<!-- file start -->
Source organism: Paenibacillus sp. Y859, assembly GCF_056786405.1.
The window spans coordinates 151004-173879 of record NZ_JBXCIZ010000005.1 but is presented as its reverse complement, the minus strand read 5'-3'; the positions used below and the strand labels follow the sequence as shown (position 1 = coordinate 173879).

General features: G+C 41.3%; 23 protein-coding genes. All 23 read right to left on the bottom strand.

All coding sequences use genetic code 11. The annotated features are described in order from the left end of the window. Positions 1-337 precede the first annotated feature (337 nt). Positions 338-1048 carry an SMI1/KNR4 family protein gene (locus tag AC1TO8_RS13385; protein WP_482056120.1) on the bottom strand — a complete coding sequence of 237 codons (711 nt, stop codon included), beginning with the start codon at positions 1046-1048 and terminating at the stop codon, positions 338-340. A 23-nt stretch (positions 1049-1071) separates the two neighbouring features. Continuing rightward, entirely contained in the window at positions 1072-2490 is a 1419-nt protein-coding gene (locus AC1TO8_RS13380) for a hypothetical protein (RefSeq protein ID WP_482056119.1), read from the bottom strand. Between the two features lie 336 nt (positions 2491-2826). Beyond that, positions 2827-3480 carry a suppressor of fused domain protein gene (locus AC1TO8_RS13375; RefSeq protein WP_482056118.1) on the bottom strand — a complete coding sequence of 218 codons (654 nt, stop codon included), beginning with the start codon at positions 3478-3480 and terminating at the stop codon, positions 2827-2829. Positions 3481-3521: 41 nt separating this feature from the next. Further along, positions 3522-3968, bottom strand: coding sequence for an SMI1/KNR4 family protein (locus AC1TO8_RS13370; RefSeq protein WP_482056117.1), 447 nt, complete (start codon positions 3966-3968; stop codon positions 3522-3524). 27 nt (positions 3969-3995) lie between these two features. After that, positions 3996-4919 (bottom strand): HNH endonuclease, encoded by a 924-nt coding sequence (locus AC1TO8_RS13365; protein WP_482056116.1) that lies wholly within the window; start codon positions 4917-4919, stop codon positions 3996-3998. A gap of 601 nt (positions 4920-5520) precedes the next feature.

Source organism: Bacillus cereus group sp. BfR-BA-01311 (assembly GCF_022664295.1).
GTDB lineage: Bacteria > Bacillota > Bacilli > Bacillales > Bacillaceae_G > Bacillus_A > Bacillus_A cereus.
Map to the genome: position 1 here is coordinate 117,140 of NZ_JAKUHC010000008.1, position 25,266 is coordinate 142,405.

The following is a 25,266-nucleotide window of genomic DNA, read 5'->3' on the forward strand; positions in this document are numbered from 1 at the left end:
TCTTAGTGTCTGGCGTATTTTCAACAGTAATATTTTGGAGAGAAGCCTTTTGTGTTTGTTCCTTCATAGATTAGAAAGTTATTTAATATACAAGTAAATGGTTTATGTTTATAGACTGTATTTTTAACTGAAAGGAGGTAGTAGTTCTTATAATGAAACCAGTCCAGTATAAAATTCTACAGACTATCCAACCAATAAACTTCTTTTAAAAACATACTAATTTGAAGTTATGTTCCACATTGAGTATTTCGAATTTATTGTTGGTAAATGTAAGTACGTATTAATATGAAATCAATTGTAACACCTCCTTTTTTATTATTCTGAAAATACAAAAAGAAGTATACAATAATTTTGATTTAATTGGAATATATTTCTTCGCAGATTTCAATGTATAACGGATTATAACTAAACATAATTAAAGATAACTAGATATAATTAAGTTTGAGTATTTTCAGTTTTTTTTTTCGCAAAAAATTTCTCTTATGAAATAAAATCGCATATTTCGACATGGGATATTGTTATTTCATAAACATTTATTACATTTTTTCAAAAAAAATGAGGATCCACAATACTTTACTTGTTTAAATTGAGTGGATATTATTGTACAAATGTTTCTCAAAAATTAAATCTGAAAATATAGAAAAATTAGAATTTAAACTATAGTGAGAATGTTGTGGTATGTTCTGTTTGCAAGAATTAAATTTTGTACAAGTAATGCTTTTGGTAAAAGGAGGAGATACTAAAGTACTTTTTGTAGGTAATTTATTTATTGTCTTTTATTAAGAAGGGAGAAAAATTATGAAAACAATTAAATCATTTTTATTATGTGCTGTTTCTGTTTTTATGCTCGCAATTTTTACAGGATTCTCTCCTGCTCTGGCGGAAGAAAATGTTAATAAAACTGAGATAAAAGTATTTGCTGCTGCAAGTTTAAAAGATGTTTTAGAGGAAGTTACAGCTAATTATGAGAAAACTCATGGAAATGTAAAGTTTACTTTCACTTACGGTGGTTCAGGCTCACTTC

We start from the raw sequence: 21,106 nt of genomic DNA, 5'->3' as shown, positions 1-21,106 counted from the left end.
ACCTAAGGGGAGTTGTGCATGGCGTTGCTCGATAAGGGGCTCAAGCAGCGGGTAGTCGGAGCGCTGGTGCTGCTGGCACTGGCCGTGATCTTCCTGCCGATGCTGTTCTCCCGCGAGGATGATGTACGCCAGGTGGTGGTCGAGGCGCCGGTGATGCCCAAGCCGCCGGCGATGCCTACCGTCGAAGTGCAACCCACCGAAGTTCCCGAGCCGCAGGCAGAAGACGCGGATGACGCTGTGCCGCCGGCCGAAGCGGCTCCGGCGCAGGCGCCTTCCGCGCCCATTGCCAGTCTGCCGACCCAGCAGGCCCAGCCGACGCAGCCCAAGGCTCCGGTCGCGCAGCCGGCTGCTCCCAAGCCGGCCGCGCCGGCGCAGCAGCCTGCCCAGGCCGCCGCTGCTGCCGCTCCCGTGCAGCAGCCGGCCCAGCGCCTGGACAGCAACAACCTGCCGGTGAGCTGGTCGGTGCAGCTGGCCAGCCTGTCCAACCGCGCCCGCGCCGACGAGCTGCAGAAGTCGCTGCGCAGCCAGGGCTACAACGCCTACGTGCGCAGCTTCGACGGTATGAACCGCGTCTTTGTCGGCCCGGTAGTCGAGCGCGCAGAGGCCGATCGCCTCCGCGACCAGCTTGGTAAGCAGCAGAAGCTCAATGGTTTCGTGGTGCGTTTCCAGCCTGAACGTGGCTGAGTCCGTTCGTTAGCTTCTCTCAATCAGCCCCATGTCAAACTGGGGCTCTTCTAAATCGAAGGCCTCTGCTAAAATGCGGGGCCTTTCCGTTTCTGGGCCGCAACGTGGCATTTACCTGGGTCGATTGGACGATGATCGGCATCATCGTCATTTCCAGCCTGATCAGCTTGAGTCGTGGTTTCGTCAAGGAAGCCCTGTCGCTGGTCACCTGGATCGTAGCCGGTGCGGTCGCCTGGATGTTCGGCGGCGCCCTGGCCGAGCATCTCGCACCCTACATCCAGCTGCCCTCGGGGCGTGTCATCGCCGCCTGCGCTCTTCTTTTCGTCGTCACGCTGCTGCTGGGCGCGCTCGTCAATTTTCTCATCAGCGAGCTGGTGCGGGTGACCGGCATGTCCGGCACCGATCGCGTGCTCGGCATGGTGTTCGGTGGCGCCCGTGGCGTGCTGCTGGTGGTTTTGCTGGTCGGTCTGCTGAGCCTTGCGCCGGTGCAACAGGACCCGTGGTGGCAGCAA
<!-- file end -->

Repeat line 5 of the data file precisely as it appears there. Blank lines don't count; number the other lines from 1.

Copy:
Source organism: Bacillus cereus group sp. BfR-BA-01311 (assembly GCF_022664295.1).